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Quinnipiac vs. Marist: What We Learned

Photo Credit: Quinnipiac Athletics

By: Ryan Chichester


Another day, another Bobcats’ nail-biter. Close games involving the Bobcats are becoming as much of a sure thing as a Jacob Rigoni three-pointer.

For the ninth time this season, Quinnipiac found themselves in a thriller decided by two points or less, winning 80-79 at home against Marist in overtime. The Bobcats are back above .500 in MAAC play with the win, but have little time to enjoy it as they travel to Rider on Friday.

Here is what we learned from the overtime win:


It’s likely never going to be pretty, and that’s okay

In reality, the Bobcats should have put this one away in the closing minutes of regulation. Missed free throws and early fouling on defense allowed Marist to tie the game after trailing by six with 50 seconds left. Finishing the fourth quarter shooting 5-for-9 from the foul line is hardly ideal, but senior Cam Young made the two big free throws when it mattered most in overtime, and Quinnipiac head coach Baker Dunleavy will gladly take it.

“It never is pretty for us, and we’re starting to embrace that and take it on as part of our identity,” Dunleavy said. “We’re going to be in tough games.”

Until the Bobcats find a more balanced shooting effort outside of Young and Rigoni, this will be how the Bobcats win games. For an inexperienced team in the middle of a massive rebuild, that’s just fine for now. The blue collar grind of the first five MAAC contests has resulted in a 3-2 record, and the wins are what matters. There are no style points, but the Bobcats will need to continue to evolve if they are to survive the tougher assignments later in the season. For now, this method can work when needed.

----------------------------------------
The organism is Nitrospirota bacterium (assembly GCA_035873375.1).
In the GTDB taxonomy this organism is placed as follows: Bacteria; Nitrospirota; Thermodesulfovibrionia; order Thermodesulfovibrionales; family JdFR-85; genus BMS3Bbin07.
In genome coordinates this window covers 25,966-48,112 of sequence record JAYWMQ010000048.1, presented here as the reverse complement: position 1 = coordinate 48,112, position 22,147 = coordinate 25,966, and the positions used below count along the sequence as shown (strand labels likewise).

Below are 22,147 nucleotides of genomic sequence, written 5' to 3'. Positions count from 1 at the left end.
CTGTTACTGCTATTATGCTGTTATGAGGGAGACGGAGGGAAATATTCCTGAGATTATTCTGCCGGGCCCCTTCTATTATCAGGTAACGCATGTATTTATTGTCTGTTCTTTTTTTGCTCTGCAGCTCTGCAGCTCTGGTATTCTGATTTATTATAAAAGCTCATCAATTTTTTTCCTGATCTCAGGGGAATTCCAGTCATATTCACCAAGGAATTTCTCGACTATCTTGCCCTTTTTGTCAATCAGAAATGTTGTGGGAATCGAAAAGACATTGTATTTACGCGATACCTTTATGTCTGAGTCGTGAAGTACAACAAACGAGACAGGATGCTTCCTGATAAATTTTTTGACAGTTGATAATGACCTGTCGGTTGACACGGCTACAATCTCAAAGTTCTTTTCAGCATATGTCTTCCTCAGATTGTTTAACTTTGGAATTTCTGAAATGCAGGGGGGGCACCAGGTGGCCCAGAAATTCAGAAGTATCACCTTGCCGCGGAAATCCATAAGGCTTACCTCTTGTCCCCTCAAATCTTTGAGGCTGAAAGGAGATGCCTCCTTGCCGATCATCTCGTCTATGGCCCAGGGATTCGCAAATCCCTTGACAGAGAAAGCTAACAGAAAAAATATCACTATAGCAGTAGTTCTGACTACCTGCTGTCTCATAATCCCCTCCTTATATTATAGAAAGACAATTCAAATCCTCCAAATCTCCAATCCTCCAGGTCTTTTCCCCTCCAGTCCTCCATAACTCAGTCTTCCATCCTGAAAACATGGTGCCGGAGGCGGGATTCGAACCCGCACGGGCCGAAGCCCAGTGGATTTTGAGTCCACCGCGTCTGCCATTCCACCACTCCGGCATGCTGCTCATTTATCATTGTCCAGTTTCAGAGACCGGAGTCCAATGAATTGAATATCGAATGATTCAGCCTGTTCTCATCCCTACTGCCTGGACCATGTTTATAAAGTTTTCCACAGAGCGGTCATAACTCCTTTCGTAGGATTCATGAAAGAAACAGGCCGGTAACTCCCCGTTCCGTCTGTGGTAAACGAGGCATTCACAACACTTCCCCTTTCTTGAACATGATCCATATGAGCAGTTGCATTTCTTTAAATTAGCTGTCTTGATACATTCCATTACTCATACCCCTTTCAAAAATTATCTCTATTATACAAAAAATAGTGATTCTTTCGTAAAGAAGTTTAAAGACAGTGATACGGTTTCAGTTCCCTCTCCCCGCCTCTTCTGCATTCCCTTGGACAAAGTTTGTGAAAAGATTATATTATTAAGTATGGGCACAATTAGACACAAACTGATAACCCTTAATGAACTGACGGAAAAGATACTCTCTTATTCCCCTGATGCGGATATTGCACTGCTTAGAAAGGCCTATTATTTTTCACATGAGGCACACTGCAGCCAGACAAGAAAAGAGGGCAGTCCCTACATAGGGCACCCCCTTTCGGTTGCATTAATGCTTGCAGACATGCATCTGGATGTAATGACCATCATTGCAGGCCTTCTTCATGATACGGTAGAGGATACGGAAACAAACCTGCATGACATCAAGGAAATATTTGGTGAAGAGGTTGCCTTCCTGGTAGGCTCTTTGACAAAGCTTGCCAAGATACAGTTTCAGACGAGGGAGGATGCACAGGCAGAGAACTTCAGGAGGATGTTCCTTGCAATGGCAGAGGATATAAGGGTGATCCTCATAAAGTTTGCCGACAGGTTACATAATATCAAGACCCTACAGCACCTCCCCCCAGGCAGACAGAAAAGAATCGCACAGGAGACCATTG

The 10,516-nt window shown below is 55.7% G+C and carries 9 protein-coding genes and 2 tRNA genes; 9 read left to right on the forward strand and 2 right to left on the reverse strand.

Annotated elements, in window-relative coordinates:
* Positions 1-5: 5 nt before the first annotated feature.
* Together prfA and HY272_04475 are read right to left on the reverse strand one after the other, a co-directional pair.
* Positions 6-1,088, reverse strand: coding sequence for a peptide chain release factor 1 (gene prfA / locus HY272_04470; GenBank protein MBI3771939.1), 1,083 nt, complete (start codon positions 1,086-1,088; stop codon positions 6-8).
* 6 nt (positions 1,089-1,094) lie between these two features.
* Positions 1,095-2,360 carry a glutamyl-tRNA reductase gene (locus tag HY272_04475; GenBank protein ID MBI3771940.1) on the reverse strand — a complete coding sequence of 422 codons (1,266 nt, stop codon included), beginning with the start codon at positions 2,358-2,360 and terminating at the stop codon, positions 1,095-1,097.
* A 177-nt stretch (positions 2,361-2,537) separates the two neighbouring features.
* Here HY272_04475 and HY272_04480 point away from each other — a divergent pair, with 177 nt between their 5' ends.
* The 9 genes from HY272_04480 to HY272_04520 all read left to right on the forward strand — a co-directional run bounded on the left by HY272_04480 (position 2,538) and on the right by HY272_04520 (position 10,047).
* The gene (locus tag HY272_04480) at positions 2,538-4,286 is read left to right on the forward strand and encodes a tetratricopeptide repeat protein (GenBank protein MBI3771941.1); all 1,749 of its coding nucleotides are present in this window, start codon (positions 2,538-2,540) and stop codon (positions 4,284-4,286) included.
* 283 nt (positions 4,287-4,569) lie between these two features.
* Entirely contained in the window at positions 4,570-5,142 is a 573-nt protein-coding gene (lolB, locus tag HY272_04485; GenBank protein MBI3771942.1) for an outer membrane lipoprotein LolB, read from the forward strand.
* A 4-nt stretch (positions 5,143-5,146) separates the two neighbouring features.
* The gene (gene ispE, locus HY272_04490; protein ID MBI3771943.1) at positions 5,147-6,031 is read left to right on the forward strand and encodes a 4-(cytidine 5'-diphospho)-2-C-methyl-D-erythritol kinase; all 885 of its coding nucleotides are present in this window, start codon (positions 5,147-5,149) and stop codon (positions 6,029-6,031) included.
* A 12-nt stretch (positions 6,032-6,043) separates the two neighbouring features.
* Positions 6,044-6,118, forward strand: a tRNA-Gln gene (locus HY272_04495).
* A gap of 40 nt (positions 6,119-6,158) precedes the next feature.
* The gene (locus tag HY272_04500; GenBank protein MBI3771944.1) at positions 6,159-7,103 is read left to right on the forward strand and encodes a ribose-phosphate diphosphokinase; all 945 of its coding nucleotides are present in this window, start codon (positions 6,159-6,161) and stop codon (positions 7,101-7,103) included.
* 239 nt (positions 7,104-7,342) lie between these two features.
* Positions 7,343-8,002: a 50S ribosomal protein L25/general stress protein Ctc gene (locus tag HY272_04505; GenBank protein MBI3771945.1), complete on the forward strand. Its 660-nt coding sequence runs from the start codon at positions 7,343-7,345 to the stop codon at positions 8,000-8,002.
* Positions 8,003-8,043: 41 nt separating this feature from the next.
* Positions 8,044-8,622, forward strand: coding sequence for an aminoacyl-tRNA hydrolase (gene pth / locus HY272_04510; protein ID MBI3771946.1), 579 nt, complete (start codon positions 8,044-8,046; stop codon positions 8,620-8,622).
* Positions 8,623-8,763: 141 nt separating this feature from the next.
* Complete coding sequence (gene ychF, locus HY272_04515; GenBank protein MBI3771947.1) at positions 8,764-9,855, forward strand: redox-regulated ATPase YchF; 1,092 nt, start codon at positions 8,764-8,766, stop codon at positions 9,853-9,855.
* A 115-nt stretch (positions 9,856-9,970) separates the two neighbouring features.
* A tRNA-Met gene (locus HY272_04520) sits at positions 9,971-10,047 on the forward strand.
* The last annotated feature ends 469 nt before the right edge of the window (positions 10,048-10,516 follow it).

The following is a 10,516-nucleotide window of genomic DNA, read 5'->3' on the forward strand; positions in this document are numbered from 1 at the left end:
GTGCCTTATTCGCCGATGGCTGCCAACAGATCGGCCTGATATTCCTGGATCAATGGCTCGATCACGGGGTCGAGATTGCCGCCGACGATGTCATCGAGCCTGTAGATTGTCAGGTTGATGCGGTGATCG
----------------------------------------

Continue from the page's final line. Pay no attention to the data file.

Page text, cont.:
If anyone epitomizes this current method, it’s Cam Young. The team’s leader finished with 26 points while shooting 8-for-21 and 1-for-6 from downtown. How? By hitting nine of his 11 free throws. Even when Young isn’t feeling it from the floor, he gets to the line to slow the game down and get the Bobcats some needed points, like on the Bobcats’ last overtime possession last night.

Young struggled mightily from the field last week against Canisius, but attempted 20 foul shots to keep the Bobcats in the game. Hey, whatever works.


Jacob Rigoni: lean, mean, three-point shooting machine

I know Rigoni was recruited from Australia, but are we sure he wasn’t created in some overseas lab? The freshman entered Wednesday night’s game leading the MAAC in three-point percentage, and padded that lead by shooting 5-for-9 from beyond the arc to pace the Bobcats’ offense and give them a boost when they needed it most. Rigoni is now hitting 53.3% of his three-pointers and has been one of the most pleasant surprises of the Bobcats’ season so far. What’s scary, is that he continues to get better as his confidence grows with every shot.


Jacob Rigoni (PC: Quinnipiac Athletics)

Rigoni played 34 minutes last night, and he has absolutely earned them. He has become the main catalyst off the bench, leapfrogging the Robinson brothers as the team’s ultimate deep threat. If Young continues to drive to the rim, and Chaise Daniels can draw defenders inside the paint, Rigoni can continue to have open looks from deep, which can always help ignite an offense in need of a spark. Rigoni could very well be the X-Factor of this team moving forward.


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